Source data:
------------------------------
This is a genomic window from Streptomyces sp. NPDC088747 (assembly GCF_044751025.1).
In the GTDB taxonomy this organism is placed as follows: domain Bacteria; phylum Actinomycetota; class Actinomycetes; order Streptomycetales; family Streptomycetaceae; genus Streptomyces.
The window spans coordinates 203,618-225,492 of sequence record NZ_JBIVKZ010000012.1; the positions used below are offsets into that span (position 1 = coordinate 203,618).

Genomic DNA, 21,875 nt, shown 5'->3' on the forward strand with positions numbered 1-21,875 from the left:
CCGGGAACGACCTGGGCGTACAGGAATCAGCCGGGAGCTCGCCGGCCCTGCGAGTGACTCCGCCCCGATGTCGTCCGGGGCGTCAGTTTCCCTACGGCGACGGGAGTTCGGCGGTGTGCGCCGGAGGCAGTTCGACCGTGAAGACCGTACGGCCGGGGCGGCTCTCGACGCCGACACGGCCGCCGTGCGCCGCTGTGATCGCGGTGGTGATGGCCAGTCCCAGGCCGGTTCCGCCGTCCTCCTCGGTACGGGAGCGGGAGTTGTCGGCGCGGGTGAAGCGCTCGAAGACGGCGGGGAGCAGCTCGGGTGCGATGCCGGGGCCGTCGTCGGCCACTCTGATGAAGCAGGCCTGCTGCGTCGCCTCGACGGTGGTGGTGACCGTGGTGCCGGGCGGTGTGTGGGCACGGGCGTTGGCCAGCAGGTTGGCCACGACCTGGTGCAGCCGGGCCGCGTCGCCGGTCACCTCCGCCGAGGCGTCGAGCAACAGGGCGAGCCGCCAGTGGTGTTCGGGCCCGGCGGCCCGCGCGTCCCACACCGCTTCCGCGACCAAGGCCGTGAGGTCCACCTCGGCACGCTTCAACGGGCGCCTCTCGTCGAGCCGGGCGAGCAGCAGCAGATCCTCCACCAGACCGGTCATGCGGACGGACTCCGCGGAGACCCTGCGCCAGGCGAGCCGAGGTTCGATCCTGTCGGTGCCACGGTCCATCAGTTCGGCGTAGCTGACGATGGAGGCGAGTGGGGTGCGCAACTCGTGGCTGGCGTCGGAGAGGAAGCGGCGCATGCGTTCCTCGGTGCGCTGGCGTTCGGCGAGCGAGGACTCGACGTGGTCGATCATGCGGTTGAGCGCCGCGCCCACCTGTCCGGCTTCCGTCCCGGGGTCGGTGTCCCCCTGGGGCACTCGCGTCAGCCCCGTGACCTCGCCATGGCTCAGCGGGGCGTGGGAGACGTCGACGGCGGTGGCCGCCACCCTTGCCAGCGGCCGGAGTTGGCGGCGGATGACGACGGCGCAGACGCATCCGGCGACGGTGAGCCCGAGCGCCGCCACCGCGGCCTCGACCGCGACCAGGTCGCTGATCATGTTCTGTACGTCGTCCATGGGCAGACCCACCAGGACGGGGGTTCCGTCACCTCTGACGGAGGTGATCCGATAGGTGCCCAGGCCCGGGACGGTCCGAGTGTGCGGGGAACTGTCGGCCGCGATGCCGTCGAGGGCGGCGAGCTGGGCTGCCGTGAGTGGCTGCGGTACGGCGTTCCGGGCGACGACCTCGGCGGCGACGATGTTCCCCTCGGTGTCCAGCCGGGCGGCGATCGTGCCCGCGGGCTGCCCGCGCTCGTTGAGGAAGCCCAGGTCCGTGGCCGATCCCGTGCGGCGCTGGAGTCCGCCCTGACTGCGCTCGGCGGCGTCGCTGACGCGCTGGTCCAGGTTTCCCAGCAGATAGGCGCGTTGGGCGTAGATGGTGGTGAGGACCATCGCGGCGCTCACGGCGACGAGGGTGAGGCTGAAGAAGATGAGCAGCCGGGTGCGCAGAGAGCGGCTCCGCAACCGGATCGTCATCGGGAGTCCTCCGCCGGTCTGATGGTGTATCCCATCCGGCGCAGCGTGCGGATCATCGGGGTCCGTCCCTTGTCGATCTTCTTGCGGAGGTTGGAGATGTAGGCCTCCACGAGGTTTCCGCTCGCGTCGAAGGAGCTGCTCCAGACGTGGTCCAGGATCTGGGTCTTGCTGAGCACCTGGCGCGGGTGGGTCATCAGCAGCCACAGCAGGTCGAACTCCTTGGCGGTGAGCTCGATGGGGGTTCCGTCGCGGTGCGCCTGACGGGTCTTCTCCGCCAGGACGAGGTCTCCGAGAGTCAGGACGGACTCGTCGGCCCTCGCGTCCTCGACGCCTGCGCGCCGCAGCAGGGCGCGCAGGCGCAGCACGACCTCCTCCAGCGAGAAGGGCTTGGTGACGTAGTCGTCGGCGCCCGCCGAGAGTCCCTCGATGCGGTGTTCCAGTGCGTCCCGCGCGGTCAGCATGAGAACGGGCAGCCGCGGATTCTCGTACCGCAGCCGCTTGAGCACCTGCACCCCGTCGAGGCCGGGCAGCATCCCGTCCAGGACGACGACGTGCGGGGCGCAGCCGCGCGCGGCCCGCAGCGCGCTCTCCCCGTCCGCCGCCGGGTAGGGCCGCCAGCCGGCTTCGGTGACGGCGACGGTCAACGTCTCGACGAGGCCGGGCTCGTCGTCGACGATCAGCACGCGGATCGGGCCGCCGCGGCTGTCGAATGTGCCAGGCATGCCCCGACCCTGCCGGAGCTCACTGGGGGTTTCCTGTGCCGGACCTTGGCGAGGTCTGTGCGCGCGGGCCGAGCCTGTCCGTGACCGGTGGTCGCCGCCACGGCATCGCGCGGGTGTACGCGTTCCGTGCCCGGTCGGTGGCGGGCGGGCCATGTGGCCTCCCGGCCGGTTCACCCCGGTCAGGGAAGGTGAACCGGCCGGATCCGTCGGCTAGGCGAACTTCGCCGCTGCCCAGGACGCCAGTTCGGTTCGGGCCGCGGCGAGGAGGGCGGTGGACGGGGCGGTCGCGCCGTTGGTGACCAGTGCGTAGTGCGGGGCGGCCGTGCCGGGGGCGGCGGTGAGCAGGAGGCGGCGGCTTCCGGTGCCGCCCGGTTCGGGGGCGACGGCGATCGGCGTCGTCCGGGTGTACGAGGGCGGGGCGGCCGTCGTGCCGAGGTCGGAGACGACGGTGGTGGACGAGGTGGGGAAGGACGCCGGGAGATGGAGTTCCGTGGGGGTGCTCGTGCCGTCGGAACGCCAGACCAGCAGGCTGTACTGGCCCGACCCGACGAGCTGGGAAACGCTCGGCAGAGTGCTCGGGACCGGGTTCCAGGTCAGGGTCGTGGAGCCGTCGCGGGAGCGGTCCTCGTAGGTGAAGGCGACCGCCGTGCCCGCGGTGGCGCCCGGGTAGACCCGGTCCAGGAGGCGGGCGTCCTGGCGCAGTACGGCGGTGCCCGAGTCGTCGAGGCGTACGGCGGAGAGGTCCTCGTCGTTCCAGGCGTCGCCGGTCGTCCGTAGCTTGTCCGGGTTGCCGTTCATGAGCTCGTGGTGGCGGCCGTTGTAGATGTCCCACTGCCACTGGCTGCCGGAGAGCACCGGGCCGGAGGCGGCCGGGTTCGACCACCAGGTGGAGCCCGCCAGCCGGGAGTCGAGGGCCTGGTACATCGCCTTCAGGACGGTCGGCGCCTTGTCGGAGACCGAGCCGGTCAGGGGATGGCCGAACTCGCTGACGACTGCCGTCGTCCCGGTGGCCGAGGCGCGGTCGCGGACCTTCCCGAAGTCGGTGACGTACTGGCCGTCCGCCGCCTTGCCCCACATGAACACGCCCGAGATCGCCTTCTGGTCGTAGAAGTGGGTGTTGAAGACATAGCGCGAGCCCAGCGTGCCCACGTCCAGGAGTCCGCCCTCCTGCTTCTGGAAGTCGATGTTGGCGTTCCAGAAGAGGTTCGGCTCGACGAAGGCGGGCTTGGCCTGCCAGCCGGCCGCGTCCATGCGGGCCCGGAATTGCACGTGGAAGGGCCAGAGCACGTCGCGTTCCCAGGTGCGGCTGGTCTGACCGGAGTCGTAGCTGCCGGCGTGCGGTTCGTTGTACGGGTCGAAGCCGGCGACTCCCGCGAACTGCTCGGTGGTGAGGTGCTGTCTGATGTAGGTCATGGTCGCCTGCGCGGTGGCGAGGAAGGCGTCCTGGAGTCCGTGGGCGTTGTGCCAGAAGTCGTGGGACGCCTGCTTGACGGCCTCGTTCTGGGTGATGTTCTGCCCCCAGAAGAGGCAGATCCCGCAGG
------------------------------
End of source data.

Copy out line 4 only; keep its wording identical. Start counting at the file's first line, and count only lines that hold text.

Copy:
Genomic DNA, 21,875 nt, shown 5'->3' on the forward strand with positions numbered 1-21,875 from the left: